Last year about a third of mobile developers and publishers said they were cheated when acquiring new app users. This year, that number has jumped to almost two thirds.
Clearly, many more developers are now paying good money for bad users.
Last year VB published one of our first-ever research reports (yes, we do that now) on the hot topic of mobile user acquisition. We’ve updated it regularly since then, but are now completely redoing the study for 2015. It’s still very much in the kitchen, but early returns indicate a massive swing in user acquisition fraud incidence rates.
User acquisition, of course, is the marketing process that mobile publishers are increasingly seeing as a necessary core competency to bring new players and new users into their games and apps. Social media, content, app store optimization, mobile advertising networks that focus specifically on user acquisition ads and — yes — Super Bowl ads are just a few of the many methods developers currently use.
Be part of our study:
Answer the 5-minute user acquisition survey, and we’ll share the results
But in 2014, fraud seems to have been much less of an issue. When we survey developers, only 34 percent of them reported being cheated:
The picture looks much different in 2015. Something significant appears to have changed, possibly due to the fact that the entire mobile ecosystem, already the most competitive and fastest-moving market in history, has continued to amp up the pace — and the rewards — for winners.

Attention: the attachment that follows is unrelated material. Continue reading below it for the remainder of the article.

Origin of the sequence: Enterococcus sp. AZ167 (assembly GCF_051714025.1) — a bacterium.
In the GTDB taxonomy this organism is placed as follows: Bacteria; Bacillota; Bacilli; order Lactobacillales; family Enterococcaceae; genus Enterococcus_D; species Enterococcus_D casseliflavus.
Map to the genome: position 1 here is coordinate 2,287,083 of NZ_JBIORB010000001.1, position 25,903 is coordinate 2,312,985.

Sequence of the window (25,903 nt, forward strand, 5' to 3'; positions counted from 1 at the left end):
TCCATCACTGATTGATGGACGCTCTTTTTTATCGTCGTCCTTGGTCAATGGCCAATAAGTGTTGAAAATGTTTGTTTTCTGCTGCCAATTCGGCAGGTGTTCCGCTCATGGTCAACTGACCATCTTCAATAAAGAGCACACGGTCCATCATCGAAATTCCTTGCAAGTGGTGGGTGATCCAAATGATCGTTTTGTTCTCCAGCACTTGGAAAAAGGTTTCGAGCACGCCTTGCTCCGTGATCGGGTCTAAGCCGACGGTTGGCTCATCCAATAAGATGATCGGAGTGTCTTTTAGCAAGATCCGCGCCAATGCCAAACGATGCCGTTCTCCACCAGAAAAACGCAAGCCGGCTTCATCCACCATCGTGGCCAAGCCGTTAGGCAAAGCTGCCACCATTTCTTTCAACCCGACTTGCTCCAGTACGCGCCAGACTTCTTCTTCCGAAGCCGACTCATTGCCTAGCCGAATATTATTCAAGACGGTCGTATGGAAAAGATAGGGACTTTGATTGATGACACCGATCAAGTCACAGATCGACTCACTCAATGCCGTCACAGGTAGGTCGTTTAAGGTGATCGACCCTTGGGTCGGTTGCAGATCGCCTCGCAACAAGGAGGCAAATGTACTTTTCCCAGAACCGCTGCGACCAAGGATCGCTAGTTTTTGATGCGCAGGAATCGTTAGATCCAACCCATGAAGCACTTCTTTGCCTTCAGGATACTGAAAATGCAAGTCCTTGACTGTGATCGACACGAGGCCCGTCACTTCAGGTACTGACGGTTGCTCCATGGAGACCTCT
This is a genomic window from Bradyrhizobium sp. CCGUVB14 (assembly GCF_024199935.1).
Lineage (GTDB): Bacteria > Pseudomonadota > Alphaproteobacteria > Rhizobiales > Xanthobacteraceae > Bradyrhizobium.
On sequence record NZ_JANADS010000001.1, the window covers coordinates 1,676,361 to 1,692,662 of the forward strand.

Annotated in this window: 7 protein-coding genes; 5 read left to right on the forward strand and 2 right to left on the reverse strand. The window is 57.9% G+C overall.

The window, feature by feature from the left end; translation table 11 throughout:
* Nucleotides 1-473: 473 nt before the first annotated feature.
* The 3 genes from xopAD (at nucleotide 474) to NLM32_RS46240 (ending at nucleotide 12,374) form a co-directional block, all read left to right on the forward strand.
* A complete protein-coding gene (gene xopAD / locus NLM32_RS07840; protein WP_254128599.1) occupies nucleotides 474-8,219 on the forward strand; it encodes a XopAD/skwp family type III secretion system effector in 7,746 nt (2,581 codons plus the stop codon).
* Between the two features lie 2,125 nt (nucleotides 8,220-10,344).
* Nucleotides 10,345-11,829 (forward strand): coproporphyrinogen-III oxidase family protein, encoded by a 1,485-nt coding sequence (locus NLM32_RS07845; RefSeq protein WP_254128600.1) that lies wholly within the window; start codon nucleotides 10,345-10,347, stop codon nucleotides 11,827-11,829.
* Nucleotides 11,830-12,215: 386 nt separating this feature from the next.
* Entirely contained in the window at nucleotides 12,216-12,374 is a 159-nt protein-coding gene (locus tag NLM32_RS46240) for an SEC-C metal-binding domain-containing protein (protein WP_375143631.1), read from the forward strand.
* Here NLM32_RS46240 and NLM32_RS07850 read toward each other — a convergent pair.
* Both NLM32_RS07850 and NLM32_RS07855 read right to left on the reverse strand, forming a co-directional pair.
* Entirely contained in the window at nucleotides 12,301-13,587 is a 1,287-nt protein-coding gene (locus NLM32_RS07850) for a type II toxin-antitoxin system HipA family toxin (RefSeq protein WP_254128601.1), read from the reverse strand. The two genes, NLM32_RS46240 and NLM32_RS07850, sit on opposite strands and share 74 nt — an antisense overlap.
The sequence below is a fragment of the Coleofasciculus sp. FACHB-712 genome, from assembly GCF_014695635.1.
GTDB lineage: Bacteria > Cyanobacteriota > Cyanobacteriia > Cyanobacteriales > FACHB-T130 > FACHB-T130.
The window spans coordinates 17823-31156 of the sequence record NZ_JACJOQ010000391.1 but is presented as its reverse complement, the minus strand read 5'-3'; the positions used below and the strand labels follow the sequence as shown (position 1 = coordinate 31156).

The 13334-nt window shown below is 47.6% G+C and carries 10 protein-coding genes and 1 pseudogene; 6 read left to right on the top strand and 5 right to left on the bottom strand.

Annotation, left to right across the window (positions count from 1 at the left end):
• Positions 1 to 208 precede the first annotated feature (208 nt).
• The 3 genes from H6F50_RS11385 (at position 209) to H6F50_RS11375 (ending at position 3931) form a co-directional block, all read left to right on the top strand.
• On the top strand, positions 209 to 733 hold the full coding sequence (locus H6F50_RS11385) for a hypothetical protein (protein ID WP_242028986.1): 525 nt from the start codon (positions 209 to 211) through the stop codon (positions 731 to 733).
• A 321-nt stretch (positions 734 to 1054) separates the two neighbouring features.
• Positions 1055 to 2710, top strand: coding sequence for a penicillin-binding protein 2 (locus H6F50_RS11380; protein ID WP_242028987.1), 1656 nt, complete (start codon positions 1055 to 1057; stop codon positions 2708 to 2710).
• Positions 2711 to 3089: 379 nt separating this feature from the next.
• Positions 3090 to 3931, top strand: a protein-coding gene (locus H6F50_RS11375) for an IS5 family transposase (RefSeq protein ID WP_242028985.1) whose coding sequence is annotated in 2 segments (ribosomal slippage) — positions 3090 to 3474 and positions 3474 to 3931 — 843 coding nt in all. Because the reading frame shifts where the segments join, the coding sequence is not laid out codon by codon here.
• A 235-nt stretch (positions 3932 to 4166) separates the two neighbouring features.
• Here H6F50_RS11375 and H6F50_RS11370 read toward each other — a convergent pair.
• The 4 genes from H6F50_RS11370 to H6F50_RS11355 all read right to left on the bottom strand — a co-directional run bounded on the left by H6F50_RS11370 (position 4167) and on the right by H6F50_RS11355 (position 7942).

The reality, of course, is that fraud is bound to be a problem, and there are almost guaranteed to be bad apples in the mobile user acquisition game. The entire space has become incredibly competitive. As there are millions of apps in the various stores, and as new apps are continually being added, developers have resorted to paying more and more in advertising and promotion costs for users, who now can easily cost over $3 each, with some publishers paying $8, $10, or even $25 for each qualified and quality user.
Those numbers attract more than the legitimate mobile ad networks. As we’ve seen in our recent Mobile Advertising and Brands report, digital advertising fraud in general could be as high as $6.3 billion in 2015. Mobile is a bit more than a quarter of that — still a large number — and when the dollar signs get this big, bad actors are invite themselves to the party.
Bots are the main concern here, although invisible ads, stacked banners, tricky links that invite “fat-finger” taps, install farms that utilize cheap overseas labor, and many other nefarious methods are all part of the problem.
Our 2015 study is ongoing and we’re still in data collection mode. Almost 500 mobile developers and publishers have chimed in — add your voice too, and we’ll give you early access to the data.
Have you been cheated as well?
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